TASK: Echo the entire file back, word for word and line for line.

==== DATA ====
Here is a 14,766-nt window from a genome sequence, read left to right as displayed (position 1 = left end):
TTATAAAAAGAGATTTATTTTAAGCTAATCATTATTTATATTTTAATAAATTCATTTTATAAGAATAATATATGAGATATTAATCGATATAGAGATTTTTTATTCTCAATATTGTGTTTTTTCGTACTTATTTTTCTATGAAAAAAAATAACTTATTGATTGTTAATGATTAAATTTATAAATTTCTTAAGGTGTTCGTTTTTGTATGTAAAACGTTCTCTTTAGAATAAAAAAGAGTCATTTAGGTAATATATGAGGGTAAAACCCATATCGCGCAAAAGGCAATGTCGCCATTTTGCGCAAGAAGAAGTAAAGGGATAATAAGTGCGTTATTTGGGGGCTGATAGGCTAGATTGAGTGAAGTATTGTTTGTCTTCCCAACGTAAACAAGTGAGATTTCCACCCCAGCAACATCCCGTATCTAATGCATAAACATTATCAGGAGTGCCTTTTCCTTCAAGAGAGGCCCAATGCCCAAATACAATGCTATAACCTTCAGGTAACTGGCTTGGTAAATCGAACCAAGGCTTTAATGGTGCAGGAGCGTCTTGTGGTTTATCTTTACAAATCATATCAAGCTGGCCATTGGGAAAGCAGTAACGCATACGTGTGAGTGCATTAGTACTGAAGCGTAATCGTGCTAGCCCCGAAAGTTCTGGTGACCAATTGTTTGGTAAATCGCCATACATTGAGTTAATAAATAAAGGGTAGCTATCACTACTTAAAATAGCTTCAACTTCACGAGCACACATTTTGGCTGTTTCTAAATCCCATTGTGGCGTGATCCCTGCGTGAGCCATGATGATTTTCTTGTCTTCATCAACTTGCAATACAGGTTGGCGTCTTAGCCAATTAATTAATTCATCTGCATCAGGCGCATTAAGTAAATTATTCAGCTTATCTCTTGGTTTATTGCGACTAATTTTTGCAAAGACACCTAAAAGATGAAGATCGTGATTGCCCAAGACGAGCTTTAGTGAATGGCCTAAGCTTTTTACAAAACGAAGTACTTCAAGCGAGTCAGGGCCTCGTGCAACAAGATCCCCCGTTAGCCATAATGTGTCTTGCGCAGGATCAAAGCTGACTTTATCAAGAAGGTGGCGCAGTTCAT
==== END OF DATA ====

Here is a 14,766-nt window from a genome sequence, read left to right as displayed (position 1 = left end):
TTATAAAAAGAGATTTATTTTAAGCTAATCATTATTTATATTTTAATAAATTCATTTTATAAGAATAATATATGAGATATTAATCGATATAGAGATTTTTTATTCTCAATATTGTGTTTTTTCGTACTTATTTTTCTATGAAAAAAAATAACTTATTGATTGTTAATGATTAAATTTATAAATTTCTTAAGGTGTTCGTTTTTGTATGTAAAACGTTCTCTTTAGAATAAAAAAGAGTCATTTAGGTAATATATGAGGGTAAAACCCATATCGCGCAAAAGGCAATGTCGCCATTTTGCGCAAGAAGAAGTAAAGGGATAATAAGTGCGTTATTTGGGGGCTGATAGGCTAGATTGAGTGAAGTATTGTTTGTCTTCCCAACGTAAACAAGTGAGATTTCCACCCCAGCAACATCCCGTATCTAATGCATAAACATTATCAGGAGTGCCTTTTCCTTCAAGAGAGGCCCAATGCCCAAATACAATGCTATAACCTTCAGGTAACTGGCTTGGTAAATCGAACCAAGGCTTTAATGGTGCAGGAGCGTCTTGTGGTTTATCTTTACAAATCATATCAAGCTGGCCATTGGGAAAGCAGTAACGCATACGTGTGAGTGCATTAGTACTGAAGCGTAATCGTGCTAGCCCCGAAAGTTCTGGTGACCAATTGTTTGGTAAATCGCCATACATTGAGTTAATAAATAAAGGGTAGCTATCACTACTTAAAATAGCTTCAACTTCACGAGCACACATTTTGGCTGTTTCTAAATCCCATTGTGGCGTGATCCCTGCGTGAGCCATGATGATTTTCTTGTCTTCATCAACTTGCAATACAGGTTGGCGTCTTAGCCAATTAATTAATTCATCTGCATCAGGCGCATTAAGTAAATTATTCAGCTTATCTCTTGGTTTATTGCGACTAATTTTTGCAAAGACACCTAAAAGATGAAGATCGTGATTGCCCAAGACGAGCTTTAGTGAATGGCCTAAGCTTTTTACAAAACGAAGTACTTCAAGCGAGTCAGGGCCTCGTGCAACAAGATCCCCCGTTAGCCATAATGTGTCTTGCGCAGGATCAAAGCTGACTTTATCAAGAAGGTGGCGCAGTTCAT